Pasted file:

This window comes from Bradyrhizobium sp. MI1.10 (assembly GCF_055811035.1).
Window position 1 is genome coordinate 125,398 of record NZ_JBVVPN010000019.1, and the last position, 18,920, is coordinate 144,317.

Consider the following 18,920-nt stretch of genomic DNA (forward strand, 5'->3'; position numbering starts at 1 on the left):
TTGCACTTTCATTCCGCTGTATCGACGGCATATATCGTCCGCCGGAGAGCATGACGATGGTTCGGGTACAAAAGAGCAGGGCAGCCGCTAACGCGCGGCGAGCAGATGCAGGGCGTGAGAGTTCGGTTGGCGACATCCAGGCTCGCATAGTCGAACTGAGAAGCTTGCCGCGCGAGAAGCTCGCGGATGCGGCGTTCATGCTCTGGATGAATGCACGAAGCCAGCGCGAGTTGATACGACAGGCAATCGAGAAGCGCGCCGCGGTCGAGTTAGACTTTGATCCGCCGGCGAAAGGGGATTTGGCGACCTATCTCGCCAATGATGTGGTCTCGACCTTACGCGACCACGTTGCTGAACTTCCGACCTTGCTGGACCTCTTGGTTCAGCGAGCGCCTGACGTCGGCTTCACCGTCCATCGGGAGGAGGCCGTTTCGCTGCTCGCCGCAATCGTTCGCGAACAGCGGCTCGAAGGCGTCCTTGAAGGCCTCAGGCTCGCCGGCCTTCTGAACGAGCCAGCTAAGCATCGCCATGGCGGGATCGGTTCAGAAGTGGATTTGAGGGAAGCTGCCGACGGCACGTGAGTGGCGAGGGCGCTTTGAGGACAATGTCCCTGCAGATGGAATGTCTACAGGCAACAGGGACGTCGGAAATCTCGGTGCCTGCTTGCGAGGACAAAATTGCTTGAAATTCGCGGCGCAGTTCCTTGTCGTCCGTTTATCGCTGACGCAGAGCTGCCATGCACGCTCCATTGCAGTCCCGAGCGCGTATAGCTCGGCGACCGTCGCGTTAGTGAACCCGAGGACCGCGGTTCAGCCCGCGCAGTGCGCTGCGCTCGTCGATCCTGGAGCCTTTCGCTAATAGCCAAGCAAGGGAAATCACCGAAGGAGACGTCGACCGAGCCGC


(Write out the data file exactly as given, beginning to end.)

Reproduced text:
This window comes from Bradyrhizobium sp. MI1.10 (assembly GCF_055811035.1).
Window position 1 is genome coordinate 125,398 of record NZ_JBVVPN010000019.1, and the last position, 18,920, is coordinate 144,317.

Consider the following 18,920-nt stretch of genomic DNA (forward strand, 5'->3'; position numbering starts at 1 on the left):
TTGCACTTTCATTCCGCTGTATCGACGGCATATATCGTCCGCCGGAGAGCATGACGATGGTTCGGGTACAAAAGAGCAGGGCAGCCGCTAACGCGCGGCGAGCAGATGCAGGGCGTGAGAGTTCGGTTGGCGACATCCAGGCTCGCATAGTCGAACTGAGAAGCTTGCCGCGCGAGAAGCTCGCGGATGCGGCGTTCATGCTCTGGATGAATGCACGAAGCCAGCGCGAGTTGATACGACAGGCAATCGAGAAGCGCGCCGCGGTCGAGTTAGACTTTGATCCGCCGGCGAAAGGGGATTTGGCGACCTATCTCGCCAATGATGTGGTCTCGACCTTACGCGACCACGTTGCTGAACTTCCGACCTTGCTGGACCTCTTGGTTCAGCGAGCGCCTGACGTCGGCTTCACCGTCCATCGGGAGGAGGCCGTTTCGCTGCTCGCCGCAATCGTTCGCGAACAGCGGCTCGAAGGCGTCCTTGAAGGCCTCAGGCTCGCCGGCCTTCTGAACGAGCCAGCTAAGCATCGCCATGGCGGGATCGGTTCAGAAGTGGATTTGAGGGAAGCTGCCGACGGCACGTGAGTGGCGAGGGCGCTTTGAGGACAATGTCCCTGCAGATGGAATGTCTACAGGCAACAGGGACGTCGGAAATCTCGGTGCCTGCTTGCGAGGACAAAATTGCTTGAAATTCGCGGCGCAGTTCCTTGTCGTCCGTTTATCGCTGACGCAGAGCTGCCATGCACGCTCCATTGCAGTCCCGAGCGCGTATAGCTCGGCGACCGTCGCGTTAGTGAACCCGAGGACCGCGGTTCAGCCCGCGCAGTGCGCTGCGCTCGTCGATCCTGGAGCCTTTCGCTAATAGCCAAGCAAGGGAAATCACCGAAGGAGACGTCGACCGAGCCGC